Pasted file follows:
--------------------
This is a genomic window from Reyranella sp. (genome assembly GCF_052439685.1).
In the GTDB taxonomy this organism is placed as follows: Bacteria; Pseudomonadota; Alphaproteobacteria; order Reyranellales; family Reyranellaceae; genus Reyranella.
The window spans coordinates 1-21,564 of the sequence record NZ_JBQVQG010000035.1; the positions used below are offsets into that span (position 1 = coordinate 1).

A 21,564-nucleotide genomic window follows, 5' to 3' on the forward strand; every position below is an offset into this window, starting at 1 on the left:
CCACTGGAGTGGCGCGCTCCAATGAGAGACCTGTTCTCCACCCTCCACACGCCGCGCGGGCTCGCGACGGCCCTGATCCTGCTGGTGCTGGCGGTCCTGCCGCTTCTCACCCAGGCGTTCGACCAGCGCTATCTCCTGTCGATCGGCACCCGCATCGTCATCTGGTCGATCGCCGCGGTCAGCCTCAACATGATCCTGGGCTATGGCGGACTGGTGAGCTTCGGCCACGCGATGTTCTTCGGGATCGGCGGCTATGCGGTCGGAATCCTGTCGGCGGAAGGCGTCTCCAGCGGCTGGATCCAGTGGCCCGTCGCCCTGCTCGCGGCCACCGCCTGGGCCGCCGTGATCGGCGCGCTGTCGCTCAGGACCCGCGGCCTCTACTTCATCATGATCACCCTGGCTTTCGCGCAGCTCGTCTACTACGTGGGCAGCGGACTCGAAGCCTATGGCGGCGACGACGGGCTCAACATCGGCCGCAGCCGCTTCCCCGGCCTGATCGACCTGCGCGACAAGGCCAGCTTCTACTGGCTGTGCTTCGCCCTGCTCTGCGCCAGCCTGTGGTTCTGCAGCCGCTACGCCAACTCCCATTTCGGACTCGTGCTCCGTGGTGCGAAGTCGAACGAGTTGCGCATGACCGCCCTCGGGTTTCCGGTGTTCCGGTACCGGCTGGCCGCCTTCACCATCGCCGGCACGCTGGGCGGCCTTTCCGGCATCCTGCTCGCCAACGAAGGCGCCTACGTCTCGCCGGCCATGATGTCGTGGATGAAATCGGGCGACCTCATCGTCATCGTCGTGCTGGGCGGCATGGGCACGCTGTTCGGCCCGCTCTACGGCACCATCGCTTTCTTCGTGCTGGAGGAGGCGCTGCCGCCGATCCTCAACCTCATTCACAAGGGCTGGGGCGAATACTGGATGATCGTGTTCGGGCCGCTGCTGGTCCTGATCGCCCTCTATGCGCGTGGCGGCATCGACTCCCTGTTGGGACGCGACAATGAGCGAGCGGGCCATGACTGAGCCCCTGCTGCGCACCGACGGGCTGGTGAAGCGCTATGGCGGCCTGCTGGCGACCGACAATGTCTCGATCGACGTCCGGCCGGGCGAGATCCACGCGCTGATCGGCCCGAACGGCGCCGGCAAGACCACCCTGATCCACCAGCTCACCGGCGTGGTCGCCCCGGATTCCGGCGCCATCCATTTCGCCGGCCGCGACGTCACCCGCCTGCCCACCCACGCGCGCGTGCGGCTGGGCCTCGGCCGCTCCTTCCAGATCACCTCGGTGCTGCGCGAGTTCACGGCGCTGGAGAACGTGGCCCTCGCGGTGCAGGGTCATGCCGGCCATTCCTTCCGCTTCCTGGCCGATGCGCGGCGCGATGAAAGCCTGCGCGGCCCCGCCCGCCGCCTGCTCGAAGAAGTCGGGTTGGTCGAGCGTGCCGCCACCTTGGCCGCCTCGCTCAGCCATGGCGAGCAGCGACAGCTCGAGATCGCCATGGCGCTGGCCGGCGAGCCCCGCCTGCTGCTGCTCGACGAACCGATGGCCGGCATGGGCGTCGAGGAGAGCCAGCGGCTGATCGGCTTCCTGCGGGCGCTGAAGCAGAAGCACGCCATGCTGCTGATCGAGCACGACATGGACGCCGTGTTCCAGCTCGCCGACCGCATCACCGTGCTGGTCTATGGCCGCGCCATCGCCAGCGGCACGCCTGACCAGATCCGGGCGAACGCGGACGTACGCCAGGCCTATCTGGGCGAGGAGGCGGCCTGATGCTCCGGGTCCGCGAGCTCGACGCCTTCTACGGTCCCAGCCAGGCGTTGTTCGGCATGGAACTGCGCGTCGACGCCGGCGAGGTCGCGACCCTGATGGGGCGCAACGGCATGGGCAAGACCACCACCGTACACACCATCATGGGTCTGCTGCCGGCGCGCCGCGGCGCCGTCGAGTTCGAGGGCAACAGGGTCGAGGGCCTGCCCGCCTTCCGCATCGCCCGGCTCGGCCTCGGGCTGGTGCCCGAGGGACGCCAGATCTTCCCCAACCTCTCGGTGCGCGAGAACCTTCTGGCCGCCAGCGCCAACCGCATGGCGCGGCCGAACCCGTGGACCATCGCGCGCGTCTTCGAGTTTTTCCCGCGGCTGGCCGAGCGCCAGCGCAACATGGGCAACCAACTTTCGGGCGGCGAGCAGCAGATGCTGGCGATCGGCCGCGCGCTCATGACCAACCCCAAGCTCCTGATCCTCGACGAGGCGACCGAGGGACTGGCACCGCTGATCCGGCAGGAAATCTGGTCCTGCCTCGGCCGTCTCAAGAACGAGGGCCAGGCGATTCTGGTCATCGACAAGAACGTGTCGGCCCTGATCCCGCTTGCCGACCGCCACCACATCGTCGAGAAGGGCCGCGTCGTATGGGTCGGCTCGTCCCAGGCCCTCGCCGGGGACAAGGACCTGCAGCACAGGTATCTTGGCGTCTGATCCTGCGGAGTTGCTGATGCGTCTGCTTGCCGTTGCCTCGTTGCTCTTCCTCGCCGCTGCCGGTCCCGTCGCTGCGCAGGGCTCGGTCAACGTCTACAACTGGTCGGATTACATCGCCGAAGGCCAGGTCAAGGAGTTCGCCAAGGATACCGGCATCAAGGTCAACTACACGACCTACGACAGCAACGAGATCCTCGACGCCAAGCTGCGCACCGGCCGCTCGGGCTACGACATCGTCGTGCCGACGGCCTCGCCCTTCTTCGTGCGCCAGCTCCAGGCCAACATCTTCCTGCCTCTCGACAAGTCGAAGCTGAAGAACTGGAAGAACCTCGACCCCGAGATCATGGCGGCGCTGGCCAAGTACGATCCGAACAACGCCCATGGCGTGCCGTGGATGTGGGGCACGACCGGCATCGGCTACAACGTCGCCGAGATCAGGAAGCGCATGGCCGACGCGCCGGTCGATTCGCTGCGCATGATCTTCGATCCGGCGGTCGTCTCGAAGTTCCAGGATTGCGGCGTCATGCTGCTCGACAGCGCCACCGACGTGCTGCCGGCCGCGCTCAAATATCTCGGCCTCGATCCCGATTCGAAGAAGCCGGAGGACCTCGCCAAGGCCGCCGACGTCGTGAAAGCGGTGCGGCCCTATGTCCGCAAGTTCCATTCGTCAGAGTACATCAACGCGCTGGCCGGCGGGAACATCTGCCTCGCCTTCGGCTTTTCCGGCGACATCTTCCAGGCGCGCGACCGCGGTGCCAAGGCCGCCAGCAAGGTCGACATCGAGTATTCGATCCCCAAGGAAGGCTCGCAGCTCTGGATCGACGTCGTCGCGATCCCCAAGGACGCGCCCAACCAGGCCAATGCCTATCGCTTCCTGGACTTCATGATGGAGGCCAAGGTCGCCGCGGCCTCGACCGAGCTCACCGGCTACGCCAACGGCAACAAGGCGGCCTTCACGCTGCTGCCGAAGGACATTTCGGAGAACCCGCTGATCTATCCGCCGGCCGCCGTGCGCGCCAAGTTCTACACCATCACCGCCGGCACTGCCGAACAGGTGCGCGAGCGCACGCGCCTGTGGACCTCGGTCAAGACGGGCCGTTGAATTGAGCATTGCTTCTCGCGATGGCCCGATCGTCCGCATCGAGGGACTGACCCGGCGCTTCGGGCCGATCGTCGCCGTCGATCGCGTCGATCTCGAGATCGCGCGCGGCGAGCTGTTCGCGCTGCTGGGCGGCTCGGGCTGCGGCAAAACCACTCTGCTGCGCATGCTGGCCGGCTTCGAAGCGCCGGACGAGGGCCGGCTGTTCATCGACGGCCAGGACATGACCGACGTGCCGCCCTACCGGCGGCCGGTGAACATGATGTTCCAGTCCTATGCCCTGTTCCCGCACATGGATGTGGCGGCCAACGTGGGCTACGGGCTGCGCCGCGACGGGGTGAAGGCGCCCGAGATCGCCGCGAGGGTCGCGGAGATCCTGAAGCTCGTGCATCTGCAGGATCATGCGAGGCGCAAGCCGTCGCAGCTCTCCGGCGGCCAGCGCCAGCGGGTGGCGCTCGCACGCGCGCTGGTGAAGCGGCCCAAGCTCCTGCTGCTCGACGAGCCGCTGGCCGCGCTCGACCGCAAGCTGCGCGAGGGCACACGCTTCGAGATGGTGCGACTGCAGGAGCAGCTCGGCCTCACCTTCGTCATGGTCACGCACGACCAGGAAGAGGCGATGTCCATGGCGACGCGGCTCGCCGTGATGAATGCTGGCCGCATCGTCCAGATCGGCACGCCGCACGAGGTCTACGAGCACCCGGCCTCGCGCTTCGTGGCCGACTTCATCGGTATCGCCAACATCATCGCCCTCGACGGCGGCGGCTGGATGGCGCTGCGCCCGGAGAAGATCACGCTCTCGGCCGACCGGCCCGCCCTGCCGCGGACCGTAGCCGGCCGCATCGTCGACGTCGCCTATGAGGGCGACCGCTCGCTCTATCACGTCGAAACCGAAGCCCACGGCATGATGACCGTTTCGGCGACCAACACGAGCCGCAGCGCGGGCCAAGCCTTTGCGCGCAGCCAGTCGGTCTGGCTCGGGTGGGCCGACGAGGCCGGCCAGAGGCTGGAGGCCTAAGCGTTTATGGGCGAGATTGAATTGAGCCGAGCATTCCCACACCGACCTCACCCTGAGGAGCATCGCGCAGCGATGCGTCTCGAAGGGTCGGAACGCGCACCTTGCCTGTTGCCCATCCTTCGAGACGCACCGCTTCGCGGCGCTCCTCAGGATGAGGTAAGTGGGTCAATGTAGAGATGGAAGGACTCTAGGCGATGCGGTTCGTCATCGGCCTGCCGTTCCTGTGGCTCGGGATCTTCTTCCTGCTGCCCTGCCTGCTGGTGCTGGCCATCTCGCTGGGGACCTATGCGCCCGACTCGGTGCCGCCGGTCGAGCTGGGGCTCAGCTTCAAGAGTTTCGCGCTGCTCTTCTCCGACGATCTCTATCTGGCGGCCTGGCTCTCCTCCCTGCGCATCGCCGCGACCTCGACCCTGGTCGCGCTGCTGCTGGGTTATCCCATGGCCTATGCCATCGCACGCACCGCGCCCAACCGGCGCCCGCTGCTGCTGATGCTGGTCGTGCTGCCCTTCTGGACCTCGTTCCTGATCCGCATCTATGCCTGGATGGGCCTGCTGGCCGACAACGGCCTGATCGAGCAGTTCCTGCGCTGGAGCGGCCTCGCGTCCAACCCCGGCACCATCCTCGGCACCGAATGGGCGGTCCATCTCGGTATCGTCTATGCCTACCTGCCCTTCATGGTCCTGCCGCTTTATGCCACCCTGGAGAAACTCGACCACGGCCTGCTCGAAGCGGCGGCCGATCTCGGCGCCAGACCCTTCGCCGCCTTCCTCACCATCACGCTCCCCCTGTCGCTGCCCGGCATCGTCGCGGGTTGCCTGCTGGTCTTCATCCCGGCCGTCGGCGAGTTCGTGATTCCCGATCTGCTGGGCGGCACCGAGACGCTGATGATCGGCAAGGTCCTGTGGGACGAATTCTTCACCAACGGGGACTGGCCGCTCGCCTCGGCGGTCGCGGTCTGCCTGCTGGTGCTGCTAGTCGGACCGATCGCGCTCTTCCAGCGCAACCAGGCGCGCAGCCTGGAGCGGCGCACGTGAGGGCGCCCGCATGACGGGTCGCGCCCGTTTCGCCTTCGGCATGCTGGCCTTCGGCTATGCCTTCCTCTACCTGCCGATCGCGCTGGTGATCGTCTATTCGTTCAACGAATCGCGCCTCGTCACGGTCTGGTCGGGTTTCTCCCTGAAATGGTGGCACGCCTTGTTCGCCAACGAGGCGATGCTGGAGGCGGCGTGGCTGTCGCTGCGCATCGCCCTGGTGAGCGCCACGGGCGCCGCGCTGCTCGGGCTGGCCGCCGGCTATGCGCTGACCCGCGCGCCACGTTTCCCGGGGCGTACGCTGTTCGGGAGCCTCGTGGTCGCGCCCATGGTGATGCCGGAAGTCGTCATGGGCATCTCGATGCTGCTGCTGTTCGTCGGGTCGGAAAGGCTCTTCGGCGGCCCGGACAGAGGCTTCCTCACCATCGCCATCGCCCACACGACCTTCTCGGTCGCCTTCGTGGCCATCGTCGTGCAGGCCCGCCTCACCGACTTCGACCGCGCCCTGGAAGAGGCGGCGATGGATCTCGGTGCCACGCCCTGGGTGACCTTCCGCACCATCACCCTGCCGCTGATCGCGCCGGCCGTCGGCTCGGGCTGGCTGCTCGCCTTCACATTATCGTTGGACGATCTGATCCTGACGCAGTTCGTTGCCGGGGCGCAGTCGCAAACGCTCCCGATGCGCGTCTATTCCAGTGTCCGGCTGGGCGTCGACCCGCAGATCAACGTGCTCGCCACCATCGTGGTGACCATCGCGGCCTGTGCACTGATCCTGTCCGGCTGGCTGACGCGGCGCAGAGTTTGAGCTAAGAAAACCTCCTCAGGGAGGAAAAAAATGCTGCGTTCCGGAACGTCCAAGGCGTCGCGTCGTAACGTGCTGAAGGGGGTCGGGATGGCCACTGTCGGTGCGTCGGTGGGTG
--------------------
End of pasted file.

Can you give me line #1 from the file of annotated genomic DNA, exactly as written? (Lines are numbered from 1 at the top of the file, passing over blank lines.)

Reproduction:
This is a genomic window from Reyranella sp. (genome assembly GCF_052439685.1).